I had been reading a lot this winter about the irruption of snowy owls, then, about a month ago, I saw a snowy owl myself right here in downtown Washington, D.C., perched above a parking sign with its beak tucked under its wing.

Snowy owl.
Snowy owl. Credit: Douglas Brown

Snowy owls usually stay near the Arctic Circle for breeding, often coming south toward the Canada-U.S. border during winter. This winter, however, many have been spotted in the Midwest and on the East Coast much farther south than is usual. The phenomenon has birders and other wildlife enthusiasts excited about the rare chance to see one of these beautiful creatures. I stood in the cold for some time with a few other admirers, watching the owl that had graced our city streets from a respectful distance.

Snowy owl in D.C.
Snowy owl in D.C. Credit: rho-bin/Flickr

It’s not yet clear what brings so many snowy owls so far outside their range this year. Theories range from a dearth of their favorite food forcing them to travel farther in search of meals, to an abundance of food last year having allowed for a very successful breeding season, meaning more owls that would need to spread out farther. Food shortages occur and drive owls farther afield every six to 10 years, but this year’s abundance of southbound “snowies” is particularly remarkable. “An irruption like this probably hasn’t happened in 30 years or more,” ornithologist Peter Paton with the University of Rhode Island tells the Providence Journal, adding that some have been spotted as far as Florida and Bermuda.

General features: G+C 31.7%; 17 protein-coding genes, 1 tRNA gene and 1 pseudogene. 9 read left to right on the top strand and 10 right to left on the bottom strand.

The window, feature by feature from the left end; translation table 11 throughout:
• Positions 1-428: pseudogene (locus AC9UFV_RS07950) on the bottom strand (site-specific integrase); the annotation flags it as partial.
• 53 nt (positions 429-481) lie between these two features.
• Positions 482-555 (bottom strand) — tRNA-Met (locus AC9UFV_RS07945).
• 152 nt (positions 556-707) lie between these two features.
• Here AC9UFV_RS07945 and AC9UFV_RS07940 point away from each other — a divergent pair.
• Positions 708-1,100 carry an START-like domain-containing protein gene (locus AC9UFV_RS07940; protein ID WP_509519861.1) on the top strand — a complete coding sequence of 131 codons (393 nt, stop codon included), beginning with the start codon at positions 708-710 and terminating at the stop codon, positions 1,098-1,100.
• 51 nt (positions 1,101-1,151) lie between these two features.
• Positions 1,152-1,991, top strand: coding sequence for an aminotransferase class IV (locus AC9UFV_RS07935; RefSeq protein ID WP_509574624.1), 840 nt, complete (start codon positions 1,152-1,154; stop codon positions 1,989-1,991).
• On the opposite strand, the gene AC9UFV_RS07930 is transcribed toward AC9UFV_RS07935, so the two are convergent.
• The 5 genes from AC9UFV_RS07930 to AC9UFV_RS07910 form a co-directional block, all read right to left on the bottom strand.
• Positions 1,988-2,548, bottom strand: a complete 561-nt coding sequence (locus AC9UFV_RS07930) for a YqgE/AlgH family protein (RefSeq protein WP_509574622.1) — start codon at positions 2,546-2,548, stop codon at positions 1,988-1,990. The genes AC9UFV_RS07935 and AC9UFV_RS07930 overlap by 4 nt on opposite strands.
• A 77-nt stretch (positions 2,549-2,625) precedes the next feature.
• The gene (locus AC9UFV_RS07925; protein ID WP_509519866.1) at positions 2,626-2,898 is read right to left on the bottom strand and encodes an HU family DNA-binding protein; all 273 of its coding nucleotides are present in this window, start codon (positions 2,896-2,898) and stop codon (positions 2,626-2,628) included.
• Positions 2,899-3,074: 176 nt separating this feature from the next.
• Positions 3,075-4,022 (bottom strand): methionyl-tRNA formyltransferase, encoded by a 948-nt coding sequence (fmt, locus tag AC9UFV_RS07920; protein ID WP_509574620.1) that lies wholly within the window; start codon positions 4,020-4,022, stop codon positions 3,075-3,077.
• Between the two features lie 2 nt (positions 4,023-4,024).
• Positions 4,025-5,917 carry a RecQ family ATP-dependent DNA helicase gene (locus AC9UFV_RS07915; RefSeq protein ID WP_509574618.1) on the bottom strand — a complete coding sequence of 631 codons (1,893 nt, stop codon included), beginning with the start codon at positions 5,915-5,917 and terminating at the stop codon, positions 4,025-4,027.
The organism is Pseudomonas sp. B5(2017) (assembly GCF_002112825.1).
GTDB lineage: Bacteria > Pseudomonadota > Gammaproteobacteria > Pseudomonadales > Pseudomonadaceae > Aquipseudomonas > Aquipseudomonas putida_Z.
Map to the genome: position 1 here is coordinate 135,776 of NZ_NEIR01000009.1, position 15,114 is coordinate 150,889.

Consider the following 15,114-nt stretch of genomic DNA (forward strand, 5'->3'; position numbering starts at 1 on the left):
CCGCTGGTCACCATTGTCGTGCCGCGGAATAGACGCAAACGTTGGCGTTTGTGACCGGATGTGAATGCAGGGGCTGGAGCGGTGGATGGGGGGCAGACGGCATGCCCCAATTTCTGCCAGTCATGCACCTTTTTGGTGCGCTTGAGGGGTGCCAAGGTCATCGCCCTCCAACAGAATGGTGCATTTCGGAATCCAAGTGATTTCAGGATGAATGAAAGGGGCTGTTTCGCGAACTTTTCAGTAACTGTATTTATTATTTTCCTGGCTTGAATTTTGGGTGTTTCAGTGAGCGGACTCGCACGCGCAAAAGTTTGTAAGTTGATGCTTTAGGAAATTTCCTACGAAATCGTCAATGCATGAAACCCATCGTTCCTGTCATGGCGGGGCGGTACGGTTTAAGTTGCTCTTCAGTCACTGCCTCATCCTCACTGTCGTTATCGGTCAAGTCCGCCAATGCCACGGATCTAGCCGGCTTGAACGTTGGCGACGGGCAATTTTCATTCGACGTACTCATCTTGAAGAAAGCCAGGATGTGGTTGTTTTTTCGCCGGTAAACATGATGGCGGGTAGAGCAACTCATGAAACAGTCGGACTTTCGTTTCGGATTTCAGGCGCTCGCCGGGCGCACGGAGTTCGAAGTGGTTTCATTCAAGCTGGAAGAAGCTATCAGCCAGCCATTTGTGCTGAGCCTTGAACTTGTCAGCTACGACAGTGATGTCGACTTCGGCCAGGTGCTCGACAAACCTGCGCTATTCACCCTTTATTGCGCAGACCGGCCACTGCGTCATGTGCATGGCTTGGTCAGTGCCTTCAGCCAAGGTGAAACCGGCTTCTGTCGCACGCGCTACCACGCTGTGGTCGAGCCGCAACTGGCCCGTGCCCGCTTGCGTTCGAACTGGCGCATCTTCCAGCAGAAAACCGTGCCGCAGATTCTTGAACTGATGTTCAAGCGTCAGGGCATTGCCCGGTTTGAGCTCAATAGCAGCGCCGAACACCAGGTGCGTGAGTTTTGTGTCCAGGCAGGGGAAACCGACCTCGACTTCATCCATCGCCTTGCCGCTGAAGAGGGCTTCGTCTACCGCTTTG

Snowy owl being treated at Smithsonian's National Zoo on January 30.
Snowy owl being treated at Smithsonian’s National Zoo on January 30. Credit: Jen Zoon, Smithsonian’s National Zoo

Another ornithologist, Dr. Kevin J. McGowan of Cornell University, doesn’t want to rule out the effects of climate change yet, either. He tells the New York Times that the disruption to the snowy owls’ arctic habitat — which he calls “one of the most vulnerable ecosystems on the planet” may also be driving them farther south.

Either way, the owls’ big adventure down south can be dangerous for them. Their usual habitat is one sparsely populated by humans and they’re now venturing into densely populated areas with obstacles they aren’t used to. Like traffic. Several owls have been reported killed by traffic and airplanes in East Coast cities. Last week, a snowy owl in downtown D.C. — most likely the very owl I had stopped to watch a month ago in the same area — was hit by a bus and injured. Happily, that owl has been taken to the National Zoo for veterinary care.

So, if you’re in one of the areas these owls are now venturing into, enjoy the chance to see these beautiful birds in person. Just remember to observe from a respectful distance.